In a seemingly paradoxical situation, the research shows that Americans increased their work week one hour, yet claim to have lost four hours of leisure time. Harris conjectures that this “grey area” can be explained because the extra time is time spent “just checking in” via computer or wireless devices.
“While our respondents didn’t consider this as time spent working, they also didn’t count it as leisure time,” Harris said.
Also, as leisure time shrinks, Americans appear to be indulging more in solo activities, Harris found. Four of this year’s top five choices are typically done alone: reading, watching TV, exercising, and computer activities. Reading [up 1 point], watching TV [up 6 points] and exercising [up 3 points] all increased this year, while computer activities dropped 2 points. Though this may again seem counterintuitive, Harris said this can possibly be explained by the theory that Americans are spending just as much or more time on computer activities, yet are considering this time as neither work nor leisure.
Some additional findings of interest include:
* Spending time with family and kids is up 3 points from last year, and 5 points since 1995.
* There are some interesting changes in people's exercise patterns since 1995, including spending more leisure time exercising ( which is up 6 points since 1996) but less time swimming (which is down 5 points).
* In terms of "favorite" leisure activities, 30% list reading (up from 29% in 2007), 24% say it is TV watching and 17% say it is spending time with family and kids (up from 14% in 2007). 8% list exercise (8%) as their favorite leisure activity, while 7% list computer activities and 7% list fishing.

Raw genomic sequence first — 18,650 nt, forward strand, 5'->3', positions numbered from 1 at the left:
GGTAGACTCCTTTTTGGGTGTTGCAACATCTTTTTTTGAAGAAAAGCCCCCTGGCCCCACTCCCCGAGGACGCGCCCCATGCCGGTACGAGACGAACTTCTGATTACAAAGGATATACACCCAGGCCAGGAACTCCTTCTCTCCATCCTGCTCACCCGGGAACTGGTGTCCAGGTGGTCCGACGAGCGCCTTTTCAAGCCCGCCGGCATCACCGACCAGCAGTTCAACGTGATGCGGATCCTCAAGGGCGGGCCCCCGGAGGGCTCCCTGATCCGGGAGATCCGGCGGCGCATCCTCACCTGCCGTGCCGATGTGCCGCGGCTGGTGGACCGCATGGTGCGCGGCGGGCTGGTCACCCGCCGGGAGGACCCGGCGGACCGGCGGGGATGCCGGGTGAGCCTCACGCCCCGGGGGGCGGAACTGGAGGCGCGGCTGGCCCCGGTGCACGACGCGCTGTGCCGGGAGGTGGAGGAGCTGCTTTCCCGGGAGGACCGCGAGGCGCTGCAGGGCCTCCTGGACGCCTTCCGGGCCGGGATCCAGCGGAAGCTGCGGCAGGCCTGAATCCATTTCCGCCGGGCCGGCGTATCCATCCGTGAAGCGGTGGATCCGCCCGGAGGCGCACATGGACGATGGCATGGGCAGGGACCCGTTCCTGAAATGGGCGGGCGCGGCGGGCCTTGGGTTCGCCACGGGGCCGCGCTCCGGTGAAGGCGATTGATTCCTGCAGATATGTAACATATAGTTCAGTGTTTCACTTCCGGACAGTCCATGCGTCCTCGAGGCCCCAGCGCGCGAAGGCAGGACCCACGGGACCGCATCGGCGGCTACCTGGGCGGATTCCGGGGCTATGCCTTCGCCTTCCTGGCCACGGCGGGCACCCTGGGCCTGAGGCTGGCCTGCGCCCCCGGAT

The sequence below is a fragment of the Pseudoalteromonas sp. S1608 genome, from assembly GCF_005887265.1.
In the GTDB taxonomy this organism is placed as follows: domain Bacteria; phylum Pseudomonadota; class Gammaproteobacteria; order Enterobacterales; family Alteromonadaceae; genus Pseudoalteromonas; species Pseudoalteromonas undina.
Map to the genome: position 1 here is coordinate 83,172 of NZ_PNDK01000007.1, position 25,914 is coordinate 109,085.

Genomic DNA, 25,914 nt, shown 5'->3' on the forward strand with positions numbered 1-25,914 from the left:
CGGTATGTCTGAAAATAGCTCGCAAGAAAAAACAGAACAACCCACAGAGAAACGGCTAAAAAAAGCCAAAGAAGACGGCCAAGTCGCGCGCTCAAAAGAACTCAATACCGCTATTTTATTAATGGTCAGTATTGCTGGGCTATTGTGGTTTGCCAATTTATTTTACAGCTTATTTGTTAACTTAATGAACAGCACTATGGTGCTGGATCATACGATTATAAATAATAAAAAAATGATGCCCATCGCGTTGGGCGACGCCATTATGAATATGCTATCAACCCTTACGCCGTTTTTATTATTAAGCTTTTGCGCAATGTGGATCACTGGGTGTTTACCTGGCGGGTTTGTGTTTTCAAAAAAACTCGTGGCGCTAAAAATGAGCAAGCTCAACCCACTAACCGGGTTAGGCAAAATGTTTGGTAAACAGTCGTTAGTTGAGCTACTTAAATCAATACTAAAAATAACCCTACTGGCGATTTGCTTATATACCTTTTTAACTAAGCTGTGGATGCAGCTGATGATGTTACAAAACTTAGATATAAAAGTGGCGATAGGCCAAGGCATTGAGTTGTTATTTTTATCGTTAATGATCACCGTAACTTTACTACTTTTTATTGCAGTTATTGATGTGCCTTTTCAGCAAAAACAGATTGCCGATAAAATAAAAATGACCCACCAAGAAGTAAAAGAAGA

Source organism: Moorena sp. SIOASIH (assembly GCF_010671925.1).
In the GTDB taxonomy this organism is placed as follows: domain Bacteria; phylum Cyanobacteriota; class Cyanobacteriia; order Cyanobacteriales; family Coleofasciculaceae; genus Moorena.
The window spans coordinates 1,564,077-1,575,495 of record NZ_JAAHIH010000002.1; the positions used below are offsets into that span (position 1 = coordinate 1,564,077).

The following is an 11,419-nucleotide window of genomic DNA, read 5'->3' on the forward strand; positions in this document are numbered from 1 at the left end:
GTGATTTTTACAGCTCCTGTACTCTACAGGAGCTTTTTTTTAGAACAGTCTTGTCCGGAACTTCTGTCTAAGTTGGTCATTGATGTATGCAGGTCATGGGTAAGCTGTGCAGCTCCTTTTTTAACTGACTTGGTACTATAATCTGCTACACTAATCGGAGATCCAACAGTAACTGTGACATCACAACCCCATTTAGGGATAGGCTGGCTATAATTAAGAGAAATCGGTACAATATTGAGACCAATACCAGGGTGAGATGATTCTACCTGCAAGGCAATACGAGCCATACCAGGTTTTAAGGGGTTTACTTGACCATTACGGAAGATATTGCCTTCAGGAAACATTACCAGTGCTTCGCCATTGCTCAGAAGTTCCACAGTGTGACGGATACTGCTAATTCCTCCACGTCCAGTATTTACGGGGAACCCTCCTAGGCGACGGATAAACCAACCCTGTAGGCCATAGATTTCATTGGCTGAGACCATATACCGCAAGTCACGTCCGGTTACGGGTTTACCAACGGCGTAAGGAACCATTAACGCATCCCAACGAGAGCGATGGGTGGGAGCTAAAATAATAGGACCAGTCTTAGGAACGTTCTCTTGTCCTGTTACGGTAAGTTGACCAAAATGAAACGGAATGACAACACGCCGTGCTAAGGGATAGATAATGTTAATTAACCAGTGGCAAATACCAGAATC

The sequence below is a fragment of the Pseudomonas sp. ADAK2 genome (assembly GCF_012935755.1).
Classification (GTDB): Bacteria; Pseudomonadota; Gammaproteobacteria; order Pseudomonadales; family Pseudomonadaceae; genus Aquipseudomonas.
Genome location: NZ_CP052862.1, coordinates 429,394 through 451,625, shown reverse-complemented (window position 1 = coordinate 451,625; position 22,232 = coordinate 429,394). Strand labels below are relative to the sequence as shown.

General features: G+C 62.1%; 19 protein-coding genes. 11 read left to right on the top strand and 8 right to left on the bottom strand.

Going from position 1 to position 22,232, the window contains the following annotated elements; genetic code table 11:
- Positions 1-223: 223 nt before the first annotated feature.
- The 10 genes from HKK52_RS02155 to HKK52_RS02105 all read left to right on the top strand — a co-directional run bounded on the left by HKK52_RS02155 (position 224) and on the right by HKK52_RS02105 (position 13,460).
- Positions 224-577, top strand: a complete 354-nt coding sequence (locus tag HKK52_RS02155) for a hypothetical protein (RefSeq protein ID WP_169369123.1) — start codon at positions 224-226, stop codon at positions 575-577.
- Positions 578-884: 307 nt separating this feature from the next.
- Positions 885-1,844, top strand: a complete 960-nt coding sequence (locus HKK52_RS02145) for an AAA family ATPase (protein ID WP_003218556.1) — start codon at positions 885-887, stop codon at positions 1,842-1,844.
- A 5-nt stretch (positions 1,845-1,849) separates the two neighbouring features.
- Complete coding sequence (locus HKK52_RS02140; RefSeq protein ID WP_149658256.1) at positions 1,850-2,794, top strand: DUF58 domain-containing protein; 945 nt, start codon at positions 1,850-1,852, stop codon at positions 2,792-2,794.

* The median amount of time spent working is now at 46 hours per week, a figure that includes non-traditional labour such as housekeeping and studying. This is up from 45 hours in 2007 and 41 hours a week back in 1973. However, because it's a median and because it includes Americans of all ages (including retirees, and I would assume children) 46 hours is actually an underestimate for most working adults. Americans in all three "worker" demographics on average clock in more than 50 hours a week:
- Generation Xers (those aged 32-43) currently work 55 hours each week.
- "Echo Boomers" (or Gen Y or Millenials, aged 18-31) put in 50 hours each week.
- Baby Boomers (aged 44-62) continue to work an average 50 hours a week.
I'm very happy to see that exercise and spending time with family and kids is on the rise, but the overall trend of less and less time for leisure (compounded with the average 50+ hour work week), while surely at least in part a reflection of the recent economic downturn, is also really too bad. I'm also intrigued by this concept of "just checking in", which I know takes up a huge amount of my time...but I have no problem whatsoever identifying it as labour. The idea that Americans are expressing a need for a third category between work and leisure is also fascinating. More evidence of the slippage between work and play?